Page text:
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As the historian Irving Bernstein noted in his 1996 study Guns or Butter, Johnson’s desire to have both sabotaged his domestic agenda. Under the threat of inflation, a Congress dominated by Southern Democrats and their Republican allies forced him to underfund the Great Society, setting the stage for the austerity politics of the coming decades.

Joe Biden hasn’t gotten America into a land war in Asia yet, but in every other way he is repeating LBJ’s mistake of thinking guns and butter go together. Through his infrastructure bill and the Inflation Reduction Act, Biden has admirably returned big-ticket social spending to the White House agenda. But he has been equally concerned to reassert American hegemony, financing the war in Ukraine, promising more money to Israel as it carries out its bombing of Gaza, and pivoting toward a great-power competition with China that could easily become a new cold war.

Like the Cold War liberals, Biden has embraced a military Keynesianism that sees guns and butter as mutually self-supporting. In late October, Politico reported, “The White House has been quietly urging lawmakers in both parties to sell the war efforts abroad as a potential economic boom at home. Aides have been distributing talking points to Democrats and Republicans who have been supportive of continued efforts to fund Ukraine’s resistance to make the case that doing so is good for American jobs.”

National security adviser Jake Sullivan has been a major advocate of this new military Keynesianism. In an important October essay in Foreign Affairs (which proved embarrassing because it boasted of the calmness of the Middle East under Biden’s watch), Sullivan made a nationalist geopolitical argument for more infrastructure spending and for an industrial policy aimed at rebuilding America’s manufacturing base. In 2019, Sullivan had cowritten an article hoping for a new “Sputnik moment” that would jump-start government investment in tech and science.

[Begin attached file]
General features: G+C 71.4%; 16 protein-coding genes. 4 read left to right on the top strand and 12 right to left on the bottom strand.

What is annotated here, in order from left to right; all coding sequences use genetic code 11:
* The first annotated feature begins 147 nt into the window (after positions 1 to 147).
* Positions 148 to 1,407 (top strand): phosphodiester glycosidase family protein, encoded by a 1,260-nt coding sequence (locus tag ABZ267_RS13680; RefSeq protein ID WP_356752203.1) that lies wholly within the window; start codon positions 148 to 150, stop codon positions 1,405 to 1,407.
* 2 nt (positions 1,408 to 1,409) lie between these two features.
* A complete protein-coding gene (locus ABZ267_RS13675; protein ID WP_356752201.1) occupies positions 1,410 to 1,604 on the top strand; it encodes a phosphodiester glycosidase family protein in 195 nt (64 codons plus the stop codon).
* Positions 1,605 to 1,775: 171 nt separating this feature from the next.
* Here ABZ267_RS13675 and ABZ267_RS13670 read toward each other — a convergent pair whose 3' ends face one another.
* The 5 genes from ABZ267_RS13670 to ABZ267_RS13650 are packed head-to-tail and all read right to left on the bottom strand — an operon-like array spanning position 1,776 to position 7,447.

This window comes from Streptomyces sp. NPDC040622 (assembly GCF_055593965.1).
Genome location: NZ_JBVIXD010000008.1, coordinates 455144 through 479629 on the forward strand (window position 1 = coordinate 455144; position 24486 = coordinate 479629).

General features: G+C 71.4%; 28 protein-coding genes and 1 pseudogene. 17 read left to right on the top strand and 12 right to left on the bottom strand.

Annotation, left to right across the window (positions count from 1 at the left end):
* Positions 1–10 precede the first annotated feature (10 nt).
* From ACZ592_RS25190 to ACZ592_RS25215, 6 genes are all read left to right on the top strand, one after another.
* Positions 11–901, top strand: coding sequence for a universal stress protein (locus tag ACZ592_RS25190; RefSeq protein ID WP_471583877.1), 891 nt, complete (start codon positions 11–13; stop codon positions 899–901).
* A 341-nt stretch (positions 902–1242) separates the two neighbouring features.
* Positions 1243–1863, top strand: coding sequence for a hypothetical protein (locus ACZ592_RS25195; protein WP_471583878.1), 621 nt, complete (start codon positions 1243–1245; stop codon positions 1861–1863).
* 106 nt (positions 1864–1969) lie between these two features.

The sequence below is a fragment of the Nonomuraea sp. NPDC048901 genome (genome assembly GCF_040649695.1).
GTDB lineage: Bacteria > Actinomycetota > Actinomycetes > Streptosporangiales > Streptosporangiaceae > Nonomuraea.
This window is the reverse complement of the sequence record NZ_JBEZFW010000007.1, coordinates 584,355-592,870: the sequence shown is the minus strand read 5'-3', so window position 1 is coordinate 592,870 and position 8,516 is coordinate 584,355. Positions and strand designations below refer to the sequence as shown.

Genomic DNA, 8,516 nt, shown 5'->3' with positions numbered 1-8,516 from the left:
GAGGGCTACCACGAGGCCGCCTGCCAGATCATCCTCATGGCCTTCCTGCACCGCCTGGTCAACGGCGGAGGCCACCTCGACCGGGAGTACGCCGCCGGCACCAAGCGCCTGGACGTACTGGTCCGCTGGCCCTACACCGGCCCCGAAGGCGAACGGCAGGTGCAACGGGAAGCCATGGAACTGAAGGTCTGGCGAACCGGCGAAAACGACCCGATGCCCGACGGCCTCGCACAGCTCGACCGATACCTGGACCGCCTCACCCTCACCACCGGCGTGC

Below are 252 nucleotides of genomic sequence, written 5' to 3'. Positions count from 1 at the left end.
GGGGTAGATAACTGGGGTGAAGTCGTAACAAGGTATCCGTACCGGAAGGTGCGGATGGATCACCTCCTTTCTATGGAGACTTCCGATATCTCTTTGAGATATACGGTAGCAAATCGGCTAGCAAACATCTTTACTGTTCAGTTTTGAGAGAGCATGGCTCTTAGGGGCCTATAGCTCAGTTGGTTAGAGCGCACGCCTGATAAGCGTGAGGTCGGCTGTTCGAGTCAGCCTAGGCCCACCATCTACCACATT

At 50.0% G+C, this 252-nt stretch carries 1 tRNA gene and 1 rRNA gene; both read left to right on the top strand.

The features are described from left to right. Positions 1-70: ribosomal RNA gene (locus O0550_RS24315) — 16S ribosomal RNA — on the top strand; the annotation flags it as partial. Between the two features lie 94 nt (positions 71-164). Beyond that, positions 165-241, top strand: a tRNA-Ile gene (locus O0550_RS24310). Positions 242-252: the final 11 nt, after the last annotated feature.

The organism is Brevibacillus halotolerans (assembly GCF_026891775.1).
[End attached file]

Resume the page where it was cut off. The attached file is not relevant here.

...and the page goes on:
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This new guns-and-butter program might seem politically savvy. Biden presides over an usually large coalition that includes both social democrats like Bernie Sanders and Never Trump Republicans.

But, like LBJ before him, Biden will find that a guns-and-butter consensus is brittle and satisfies no one. Endless war isn’t popular. Voters are already souring on the idea of sending more aid to Ukraine, and polls show majority support for a cease-fire in Gaza. In a full-employment economy, more money for guns means less money for butter. Policies like the Green New Deal can be won on their own merits, not through too-clever appeals to nationalism. And in any case, an increasingly MAGA Republican Party shows little enthusiasm for spending more money to fight foreign foes.

By trying to hammer out a guns-and-butter consensus that very few outside the elite support, Biden is tearing apart both his own coalition and American society.

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Jeet Heer

Jeet Heer is a national affairs correspondent for The Nation and host of the weekly Nation podcast, The Time of Monsters. He also pens the monthly column “Morbid Symptoms.” The author of In Love with Art: Francoise Mouly’s Adventures in Comics with Art Spiegelman (2013) and Sweet Lechery: Reviews, Essays and Profiles (2014), Heer has written for numerous publications, including The New Yorker, The Paris Review, Virginia Quarterly Review, The American Prospect, The GuardianThe New Republic, and The Boston Globe.